Monroeville council rejects planned expansion for Hindu temple |

Monroeville council rejects planned expansion for Hindu temple

Monroeville Council rejected a planned expansion for a Hindu temple that had drawn staunch resistance from some nearby residents who claimed the plans threatened public safety.

While council approved a site plan for new construction and a request to revise lot lines on the property of Sri Shirdi Sai Baba Temple on Abers Creek Road, members, in a 3-2 vote Tuesday night, denied two conditional-use applications for the temple to conduct a cut-and-fill operation of about 24,800 cubic yards of earth and a request to build on a steep slope.

Municipal solicitor Bruce Dice said the denial of these two proposals effectively blocked the temple’s plans for expansion, but the temple may resubmit an application.

Residents of the area near the temple have spoken out against the plan at several meetings since August, when the municipal planning commission approved the plan.

Zoning officer Mark Ciufo said during a hearing on the project that more than 11 acres of the 23-acre parcel on which most of the project will take place is on a slope of 25 percent or more.

Some residents have argued the extensive cut-and-fill operation could exacerbate the risk of landslides in the area, which is prone to them.

Engineers for the temple and municipality have disagreed, saying that measures like retaining walls have meant that the project could be completed without increasing risk. The temple’s plans included using a number of retaining walls and monitoring soil erosion during the project.

Council sided with the residents in a motion to deny the plans introduced by councilman Tom Wilson. Nick Gresock and Steve Duncan also voted to deny the applications. Two members — Paul Caliari and Ron Harvey — voted against the denial. Linda Gaydos was not at the meeting for family reasons.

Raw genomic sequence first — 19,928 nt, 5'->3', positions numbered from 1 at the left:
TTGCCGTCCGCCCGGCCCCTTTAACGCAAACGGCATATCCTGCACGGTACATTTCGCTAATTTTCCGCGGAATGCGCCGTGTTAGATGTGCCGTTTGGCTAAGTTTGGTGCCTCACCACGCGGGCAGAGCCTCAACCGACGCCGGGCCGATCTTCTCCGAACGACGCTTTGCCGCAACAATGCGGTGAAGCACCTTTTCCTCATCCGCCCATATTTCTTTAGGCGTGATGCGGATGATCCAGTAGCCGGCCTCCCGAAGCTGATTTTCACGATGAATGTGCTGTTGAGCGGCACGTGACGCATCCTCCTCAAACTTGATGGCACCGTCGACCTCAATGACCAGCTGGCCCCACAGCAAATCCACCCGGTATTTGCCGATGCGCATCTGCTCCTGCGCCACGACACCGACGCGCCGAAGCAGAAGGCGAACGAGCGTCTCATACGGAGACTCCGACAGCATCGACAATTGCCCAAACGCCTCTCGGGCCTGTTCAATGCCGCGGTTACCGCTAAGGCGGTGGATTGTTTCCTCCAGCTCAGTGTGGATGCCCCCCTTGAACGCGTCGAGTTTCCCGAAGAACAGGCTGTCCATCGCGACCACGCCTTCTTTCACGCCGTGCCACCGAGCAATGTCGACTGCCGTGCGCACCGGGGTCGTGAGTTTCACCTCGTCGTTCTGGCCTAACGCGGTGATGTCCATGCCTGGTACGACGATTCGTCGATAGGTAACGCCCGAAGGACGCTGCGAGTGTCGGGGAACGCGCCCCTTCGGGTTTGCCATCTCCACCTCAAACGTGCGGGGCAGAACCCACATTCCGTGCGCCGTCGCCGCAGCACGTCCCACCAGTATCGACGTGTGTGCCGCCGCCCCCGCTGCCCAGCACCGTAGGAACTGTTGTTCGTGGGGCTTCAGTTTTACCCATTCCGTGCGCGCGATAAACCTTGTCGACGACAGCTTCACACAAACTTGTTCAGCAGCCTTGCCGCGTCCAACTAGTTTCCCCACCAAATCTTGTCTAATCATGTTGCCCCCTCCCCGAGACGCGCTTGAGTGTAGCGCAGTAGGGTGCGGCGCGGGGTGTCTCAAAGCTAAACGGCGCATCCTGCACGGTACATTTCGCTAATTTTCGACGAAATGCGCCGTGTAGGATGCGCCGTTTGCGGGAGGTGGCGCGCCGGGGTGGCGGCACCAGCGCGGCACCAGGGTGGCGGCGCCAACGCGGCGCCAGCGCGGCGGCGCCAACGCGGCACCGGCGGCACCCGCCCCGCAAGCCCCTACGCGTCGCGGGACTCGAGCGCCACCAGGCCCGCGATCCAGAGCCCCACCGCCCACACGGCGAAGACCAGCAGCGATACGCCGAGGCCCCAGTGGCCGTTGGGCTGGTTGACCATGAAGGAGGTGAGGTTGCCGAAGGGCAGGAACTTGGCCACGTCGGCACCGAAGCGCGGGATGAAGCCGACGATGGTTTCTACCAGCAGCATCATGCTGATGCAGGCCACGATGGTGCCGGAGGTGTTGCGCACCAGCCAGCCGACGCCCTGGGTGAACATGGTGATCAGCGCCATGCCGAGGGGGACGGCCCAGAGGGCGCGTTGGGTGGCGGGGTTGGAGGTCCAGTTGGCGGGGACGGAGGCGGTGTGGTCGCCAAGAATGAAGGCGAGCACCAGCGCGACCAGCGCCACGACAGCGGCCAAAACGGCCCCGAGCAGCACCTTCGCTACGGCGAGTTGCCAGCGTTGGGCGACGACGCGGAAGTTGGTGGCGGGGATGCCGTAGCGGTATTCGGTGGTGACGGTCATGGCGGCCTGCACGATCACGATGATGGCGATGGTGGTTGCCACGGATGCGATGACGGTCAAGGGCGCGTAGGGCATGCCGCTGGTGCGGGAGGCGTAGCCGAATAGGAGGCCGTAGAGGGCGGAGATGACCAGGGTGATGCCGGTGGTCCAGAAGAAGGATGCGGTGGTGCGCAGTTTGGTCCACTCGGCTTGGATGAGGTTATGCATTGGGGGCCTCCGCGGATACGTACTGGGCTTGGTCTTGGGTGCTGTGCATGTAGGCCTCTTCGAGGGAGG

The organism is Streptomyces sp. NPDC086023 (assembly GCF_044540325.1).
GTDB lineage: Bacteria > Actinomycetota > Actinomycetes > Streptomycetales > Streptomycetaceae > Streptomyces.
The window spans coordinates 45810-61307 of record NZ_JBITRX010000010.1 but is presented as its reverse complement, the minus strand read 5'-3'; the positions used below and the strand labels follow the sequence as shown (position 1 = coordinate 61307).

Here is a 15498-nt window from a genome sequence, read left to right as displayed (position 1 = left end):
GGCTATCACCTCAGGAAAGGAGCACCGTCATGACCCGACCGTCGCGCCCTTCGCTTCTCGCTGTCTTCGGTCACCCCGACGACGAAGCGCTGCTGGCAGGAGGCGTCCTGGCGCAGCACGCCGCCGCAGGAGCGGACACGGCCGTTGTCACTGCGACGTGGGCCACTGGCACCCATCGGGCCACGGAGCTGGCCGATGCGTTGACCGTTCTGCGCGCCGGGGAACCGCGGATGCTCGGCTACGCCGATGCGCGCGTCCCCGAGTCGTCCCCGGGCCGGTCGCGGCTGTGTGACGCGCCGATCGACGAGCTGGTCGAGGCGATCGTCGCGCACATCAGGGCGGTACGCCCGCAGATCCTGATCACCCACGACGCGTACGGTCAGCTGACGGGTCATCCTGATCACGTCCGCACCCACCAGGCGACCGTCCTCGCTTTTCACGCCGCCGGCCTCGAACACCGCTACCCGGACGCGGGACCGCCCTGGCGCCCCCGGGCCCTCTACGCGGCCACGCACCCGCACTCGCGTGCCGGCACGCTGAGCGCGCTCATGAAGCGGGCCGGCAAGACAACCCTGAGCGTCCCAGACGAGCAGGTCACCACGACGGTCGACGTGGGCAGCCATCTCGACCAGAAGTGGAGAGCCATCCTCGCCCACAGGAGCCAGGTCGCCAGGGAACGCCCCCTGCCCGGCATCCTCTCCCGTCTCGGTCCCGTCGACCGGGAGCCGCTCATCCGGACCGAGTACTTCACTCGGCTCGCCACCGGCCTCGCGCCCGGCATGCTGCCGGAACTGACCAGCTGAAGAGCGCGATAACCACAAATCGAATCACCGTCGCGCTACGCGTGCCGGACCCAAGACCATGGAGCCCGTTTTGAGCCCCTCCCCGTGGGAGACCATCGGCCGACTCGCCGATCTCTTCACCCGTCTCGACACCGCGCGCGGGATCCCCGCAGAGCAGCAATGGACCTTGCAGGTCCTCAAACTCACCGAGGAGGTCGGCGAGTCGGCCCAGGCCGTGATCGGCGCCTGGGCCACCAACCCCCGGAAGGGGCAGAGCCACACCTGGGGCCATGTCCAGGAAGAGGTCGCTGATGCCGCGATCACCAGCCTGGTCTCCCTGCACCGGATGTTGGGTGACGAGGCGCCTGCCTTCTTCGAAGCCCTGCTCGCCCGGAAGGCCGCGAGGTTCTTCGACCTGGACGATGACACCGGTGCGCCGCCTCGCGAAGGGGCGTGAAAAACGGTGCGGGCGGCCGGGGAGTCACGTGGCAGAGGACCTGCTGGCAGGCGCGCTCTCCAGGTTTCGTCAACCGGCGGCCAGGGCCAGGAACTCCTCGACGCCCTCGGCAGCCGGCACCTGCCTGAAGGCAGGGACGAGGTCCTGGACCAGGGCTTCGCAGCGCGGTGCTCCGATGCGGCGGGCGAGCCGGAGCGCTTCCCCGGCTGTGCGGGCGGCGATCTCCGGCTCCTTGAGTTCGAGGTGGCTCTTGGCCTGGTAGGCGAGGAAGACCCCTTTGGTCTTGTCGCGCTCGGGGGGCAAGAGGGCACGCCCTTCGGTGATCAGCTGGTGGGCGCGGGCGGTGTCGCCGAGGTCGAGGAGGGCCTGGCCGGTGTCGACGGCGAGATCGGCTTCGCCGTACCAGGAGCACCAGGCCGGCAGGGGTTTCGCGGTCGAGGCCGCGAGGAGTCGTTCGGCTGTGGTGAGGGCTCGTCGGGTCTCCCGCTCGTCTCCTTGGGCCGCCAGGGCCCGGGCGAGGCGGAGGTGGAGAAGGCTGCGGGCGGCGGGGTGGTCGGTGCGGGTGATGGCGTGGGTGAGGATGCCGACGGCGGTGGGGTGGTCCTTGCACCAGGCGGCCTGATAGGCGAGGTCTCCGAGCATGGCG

Jim Johns recused himself at the request of Tom Ayoob, the temple’s attorney, who pointed to previous comments Johns made at a previous meeting that were critical of the proposal.

Members of the temple — one of three large Hindu houses of worship in Monroeville and nearby Penn Hills — wanted to build a 13,410-square-foot temple building, a 264-square-foot connecting wing and four gazebos on the property. The temple has applied to PennDOT to construct a roughly 1,400-square-foot driveway onto Northern Pike to improve bus access to the property.

At least six residents who live near the temple attended the meeting to voice their opposition.

“When you have a project of this magnitude, safety should always be the No. 1 concern,” said Eric Roberts, who lives at the top of a slope above the temple property.

“I don’t feel that the applicant or the representatives are concerned about the residents of Bert Drive and Turnpike Gardens.”

Ayoob called some of these residents’ claims “misstatements.” He said the municipality has consulted engineers on the project, and the temple has agreed to comply with their recommendations during the project.

“It’s hard to listen to the numerous misstatements not supported by the record that was created at the hearing,” he said.

Gideon Bradshaw is a staff writer for Trib Total Media. He can be reached at 412-871-2369 or [email protected].

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